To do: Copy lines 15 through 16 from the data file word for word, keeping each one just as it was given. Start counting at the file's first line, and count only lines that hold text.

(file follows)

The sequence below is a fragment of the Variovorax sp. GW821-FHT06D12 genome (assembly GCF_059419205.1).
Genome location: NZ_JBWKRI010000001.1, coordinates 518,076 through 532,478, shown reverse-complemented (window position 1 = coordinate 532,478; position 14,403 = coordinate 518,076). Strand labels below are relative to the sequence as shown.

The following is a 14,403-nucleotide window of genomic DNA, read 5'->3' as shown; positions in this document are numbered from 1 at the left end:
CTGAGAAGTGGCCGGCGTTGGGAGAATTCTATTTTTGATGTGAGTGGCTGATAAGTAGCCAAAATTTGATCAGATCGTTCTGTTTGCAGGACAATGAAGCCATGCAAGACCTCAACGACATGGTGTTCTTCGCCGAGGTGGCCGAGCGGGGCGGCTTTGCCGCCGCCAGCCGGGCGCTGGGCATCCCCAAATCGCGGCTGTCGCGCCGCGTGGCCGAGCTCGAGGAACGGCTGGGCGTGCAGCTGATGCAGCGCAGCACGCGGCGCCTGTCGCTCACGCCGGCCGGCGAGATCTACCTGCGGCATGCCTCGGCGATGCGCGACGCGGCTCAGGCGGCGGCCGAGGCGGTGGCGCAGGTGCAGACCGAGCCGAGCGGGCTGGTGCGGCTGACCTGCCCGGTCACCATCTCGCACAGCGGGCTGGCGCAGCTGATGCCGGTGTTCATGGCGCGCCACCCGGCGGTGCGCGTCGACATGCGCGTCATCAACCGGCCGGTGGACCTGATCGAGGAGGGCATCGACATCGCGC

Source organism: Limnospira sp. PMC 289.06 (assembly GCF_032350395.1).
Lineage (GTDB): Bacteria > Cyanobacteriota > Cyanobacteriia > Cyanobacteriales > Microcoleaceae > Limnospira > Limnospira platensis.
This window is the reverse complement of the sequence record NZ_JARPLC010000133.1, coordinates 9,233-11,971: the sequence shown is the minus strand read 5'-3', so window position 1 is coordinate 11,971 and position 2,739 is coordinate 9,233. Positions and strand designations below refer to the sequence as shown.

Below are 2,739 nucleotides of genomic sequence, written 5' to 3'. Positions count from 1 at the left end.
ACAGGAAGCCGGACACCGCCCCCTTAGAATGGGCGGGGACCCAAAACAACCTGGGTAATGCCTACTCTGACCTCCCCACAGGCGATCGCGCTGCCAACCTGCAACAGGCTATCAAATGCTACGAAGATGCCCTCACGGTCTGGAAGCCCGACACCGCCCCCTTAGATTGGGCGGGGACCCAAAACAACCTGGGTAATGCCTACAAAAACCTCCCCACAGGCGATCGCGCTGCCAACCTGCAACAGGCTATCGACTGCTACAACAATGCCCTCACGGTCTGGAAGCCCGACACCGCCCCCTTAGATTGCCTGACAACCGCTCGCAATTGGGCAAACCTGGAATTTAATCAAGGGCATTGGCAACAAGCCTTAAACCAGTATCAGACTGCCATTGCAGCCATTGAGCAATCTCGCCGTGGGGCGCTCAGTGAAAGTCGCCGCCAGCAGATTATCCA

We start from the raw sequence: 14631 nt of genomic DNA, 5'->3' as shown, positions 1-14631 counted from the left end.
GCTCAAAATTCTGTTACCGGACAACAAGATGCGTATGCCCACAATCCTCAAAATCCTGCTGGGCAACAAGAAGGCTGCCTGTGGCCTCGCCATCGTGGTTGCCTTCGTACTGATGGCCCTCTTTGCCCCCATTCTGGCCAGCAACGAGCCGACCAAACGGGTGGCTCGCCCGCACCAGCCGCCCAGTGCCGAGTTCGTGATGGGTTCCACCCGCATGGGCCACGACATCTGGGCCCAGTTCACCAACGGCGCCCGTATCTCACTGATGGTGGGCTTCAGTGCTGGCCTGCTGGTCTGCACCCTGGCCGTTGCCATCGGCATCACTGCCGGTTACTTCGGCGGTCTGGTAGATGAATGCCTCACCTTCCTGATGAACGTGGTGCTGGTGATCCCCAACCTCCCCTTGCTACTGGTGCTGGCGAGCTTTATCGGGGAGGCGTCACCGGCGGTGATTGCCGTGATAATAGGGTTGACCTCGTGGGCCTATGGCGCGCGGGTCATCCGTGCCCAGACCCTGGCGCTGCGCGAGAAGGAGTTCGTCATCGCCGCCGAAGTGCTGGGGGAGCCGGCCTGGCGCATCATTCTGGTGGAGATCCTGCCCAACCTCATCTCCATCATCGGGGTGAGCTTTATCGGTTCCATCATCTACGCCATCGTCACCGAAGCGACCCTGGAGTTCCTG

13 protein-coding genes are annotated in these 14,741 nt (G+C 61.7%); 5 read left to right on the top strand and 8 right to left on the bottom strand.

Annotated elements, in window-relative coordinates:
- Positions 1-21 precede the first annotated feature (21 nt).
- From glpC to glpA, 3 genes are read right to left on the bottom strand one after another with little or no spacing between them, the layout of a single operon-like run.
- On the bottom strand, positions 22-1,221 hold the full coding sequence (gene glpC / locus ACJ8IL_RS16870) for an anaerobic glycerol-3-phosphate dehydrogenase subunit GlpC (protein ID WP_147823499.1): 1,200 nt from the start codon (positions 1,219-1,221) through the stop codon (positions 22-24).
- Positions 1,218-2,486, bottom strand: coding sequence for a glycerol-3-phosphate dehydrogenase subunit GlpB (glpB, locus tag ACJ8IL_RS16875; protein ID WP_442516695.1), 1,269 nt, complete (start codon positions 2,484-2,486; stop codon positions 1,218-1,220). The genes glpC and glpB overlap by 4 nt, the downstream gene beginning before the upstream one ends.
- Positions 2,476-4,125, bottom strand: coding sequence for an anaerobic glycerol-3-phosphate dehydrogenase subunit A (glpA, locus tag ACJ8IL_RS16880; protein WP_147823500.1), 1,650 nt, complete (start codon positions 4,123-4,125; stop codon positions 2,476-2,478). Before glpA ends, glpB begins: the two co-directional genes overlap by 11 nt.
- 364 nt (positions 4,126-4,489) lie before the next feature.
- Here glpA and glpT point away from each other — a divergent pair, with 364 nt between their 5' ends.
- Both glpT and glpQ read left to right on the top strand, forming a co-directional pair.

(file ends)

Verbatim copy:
- From glpC to glpA, 3 genes are read right to left on the bottom strand one after another with little or no spacing between them, the layout of a single operon-like run.
- On the bottom strand, positions 22-1,221 hold the full coding sequence (gene glpC / locus ACJ8IL_RS16870) for an anaerobic glycerol-3-phosphate dehydrogenase subunit GlpC (protein ID WP_147823499.1): 1,200 nt from the start codon (positions 1,219-1,221) through the stop codon (positions 22-24).